I'm working on a story with a twist ending and I am trying to figure out how much to explain. It's a tricky thing. Wherever I draw the line there will be some people who are baffled and others who find it blindingly obvious.
All twist endings are surprises but not all surprise endings are twists. Have you ever read a story or watched a movie and immediately wanted to start it over to see if the author played fair, or notice what you missed? That is a twist ending.
Ideally you want the twist to happen with a bang. You don't want to have to spend pages and pages explaining it. It should be a self-evident flash of lightning, not a lengthy stretch of exposition. There is a reason everyone loves the end of The Sixth Sense and The Usual Suspects, but people complain about the last few minutes of Psycho (after the shocking climax).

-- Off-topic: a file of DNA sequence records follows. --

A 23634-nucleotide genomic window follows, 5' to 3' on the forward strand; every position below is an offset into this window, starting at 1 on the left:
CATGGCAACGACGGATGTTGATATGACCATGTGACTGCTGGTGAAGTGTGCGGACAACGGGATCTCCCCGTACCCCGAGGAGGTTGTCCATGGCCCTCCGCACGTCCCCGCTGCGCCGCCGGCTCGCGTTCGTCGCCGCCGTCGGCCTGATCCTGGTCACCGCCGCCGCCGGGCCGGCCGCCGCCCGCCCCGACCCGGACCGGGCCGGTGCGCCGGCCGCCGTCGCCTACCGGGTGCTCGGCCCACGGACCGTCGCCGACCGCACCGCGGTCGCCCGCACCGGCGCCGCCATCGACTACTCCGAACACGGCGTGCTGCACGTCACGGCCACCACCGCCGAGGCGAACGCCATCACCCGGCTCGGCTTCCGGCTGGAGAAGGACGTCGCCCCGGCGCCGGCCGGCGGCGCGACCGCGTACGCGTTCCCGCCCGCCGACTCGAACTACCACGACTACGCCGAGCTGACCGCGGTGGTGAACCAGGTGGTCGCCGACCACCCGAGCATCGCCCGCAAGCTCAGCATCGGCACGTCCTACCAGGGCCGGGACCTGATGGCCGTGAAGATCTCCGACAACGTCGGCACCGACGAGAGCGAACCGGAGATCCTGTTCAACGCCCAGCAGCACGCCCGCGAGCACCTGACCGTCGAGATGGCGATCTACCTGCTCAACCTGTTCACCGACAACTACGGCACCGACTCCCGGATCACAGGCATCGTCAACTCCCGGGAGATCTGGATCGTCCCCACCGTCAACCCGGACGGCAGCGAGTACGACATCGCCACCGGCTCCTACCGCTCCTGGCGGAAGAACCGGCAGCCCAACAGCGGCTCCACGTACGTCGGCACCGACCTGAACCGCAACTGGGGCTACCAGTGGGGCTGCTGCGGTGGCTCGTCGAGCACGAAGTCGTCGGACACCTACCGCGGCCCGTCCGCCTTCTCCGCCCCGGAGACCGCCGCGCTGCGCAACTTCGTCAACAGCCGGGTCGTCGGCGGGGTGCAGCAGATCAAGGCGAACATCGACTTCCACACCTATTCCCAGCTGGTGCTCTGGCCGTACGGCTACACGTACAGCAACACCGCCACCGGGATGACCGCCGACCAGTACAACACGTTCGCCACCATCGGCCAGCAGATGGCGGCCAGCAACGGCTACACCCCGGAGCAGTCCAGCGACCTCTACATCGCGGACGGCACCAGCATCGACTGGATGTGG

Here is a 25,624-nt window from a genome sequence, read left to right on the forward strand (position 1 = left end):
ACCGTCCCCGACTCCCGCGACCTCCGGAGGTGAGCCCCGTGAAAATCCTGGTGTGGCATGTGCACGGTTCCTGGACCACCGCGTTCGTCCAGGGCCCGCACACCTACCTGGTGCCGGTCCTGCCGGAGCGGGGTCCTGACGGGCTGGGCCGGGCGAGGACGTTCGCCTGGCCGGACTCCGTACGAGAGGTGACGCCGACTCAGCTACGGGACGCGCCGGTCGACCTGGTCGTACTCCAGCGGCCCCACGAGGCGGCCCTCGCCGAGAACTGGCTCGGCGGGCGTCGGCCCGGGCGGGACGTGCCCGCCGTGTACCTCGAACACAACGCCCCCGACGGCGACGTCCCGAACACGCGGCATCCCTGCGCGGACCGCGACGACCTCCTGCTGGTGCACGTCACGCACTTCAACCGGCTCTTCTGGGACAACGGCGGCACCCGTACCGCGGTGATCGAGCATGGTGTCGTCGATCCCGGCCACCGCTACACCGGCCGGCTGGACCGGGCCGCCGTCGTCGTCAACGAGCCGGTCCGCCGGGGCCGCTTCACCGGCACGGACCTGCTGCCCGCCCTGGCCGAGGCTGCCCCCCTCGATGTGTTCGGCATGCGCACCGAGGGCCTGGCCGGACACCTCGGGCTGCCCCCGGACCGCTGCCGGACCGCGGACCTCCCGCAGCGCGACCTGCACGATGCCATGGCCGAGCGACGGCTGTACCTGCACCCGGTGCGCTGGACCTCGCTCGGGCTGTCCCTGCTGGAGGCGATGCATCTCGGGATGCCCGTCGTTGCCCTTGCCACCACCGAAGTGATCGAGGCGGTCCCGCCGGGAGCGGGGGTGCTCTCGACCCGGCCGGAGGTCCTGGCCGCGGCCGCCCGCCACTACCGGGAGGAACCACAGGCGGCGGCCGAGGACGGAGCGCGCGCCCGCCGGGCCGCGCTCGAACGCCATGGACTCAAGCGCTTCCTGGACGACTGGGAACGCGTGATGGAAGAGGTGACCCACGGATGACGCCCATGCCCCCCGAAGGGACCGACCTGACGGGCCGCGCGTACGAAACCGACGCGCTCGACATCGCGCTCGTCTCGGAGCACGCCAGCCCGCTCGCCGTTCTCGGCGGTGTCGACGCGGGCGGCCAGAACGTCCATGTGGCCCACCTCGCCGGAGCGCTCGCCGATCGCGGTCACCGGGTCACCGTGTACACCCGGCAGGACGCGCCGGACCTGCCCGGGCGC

And so it is with my story. I could end by taking five hundred words to say: "Years ago Character A did x to Character B. And, in the present day, because Character C is related to B, he chose to do y."
Instead I pared it down a single sentence nine words long. They are carefully chosen, fully foreshadowed words, but only nine of them. (By the way, I generally get paid by the word. See the sacrifices I make for my art?)
If this thing gets published I am sure some readers will get frustrated. Some will go back and read the story again to see that it all makes perfect sense. And some will be delighted.
Or maybe the editors will hate it and I'll have to start over. Wouldn't that be a twist?
By the way, yesterday Trace Evidence, the blog of Alfred Hitchcock Mystery Magazine, published a new piece of mine about the difficulties of writing a series about the same character. Enjoy.